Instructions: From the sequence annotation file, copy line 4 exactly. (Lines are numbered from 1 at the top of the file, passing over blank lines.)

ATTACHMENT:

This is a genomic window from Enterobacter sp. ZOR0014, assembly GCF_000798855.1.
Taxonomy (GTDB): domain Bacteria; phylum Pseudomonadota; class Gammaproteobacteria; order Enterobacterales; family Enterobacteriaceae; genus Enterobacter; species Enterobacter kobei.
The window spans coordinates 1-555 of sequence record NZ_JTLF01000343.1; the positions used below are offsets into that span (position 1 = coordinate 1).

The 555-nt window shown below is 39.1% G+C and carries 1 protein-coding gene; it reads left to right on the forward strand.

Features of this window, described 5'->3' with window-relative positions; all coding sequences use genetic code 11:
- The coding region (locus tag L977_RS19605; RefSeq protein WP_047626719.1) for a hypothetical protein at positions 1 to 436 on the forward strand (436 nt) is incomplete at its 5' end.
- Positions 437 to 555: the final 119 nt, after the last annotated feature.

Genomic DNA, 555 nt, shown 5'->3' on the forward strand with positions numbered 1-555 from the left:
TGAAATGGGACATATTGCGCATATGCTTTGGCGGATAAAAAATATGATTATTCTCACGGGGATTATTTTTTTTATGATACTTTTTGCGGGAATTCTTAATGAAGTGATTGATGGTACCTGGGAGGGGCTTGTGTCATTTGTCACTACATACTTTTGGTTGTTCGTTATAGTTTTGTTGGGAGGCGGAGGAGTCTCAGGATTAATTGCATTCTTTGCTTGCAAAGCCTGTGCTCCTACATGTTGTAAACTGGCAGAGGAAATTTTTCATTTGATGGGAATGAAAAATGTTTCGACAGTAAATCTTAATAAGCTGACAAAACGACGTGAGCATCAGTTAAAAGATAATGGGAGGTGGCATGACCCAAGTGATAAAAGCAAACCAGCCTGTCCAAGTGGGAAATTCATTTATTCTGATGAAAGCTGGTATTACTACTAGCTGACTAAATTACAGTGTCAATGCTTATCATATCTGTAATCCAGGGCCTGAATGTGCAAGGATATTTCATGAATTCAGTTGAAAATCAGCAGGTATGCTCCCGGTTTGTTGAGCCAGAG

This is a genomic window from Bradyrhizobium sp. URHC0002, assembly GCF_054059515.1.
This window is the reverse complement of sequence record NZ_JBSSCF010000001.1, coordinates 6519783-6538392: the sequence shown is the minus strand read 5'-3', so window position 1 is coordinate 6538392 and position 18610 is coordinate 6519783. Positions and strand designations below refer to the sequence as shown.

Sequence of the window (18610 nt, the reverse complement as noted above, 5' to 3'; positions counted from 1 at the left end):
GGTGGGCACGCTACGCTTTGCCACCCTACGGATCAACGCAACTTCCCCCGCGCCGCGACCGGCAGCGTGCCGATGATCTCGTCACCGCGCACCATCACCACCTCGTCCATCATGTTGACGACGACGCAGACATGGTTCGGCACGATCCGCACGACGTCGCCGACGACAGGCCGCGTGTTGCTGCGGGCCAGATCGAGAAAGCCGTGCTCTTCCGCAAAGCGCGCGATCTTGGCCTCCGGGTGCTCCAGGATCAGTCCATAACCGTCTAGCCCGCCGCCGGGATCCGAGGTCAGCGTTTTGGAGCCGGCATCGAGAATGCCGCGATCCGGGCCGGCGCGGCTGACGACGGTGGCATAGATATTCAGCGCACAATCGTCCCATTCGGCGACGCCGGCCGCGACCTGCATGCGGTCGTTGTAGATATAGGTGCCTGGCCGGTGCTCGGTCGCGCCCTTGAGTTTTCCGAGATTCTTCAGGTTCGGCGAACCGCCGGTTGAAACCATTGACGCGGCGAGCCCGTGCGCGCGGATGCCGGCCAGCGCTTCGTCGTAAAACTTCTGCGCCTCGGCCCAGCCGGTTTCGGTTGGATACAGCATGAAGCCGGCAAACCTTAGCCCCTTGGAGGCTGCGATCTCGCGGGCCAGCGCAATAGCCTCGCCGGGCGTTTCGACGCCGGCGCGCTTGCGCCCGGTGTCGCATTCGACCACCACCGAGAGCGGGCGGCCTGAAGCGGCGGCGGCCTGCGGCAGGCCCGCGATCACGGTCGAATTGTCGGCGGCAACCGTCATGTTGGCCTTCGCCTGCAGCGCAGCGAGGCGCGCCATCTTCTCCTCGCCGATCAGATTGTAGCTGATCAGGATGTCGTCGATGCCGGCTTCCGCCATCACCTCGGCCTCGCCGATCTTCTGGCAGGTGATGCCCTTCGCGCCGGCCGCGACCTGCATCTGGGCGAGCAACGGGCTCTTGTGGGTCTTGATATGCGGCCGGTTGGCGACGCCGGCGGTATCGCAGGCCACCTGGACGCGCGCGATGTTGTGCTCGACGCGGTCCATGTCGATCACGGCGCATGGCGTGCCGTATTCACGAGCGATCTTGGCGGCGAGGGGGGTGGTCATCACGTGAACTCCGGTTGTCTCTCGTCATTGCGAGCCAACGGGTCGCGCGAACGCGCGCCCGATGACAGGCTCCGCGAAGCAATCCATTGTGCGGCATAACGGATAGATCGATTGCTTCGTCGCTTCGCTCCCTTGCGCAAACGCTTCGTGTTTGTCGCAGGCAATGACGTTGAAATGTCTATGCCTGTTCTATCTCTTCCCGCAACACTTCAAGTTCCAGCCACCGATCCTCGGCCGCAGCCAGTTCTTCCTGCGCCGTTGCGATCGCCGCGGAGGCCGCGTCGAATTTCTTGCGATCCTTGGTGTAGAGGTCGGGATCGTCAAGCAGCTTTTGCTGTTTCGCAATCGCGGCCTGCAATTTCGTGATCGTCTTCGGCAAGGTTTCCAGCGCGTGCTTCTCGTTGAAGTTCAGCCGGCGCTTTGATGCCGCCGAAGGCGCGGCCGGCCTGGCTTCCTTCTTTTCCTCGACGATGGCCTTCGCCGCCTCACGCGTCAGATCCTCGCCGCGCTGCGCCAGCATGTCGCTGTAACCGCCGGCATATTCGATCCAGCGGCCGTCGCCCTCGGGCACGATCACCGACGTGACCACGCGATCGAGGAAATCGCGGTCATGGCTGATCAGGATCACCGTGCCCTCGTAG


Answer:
The 555-nt window shown below is 39.1% G+C and carries 1 protein-coding gene; it reads left to right on the forward strand.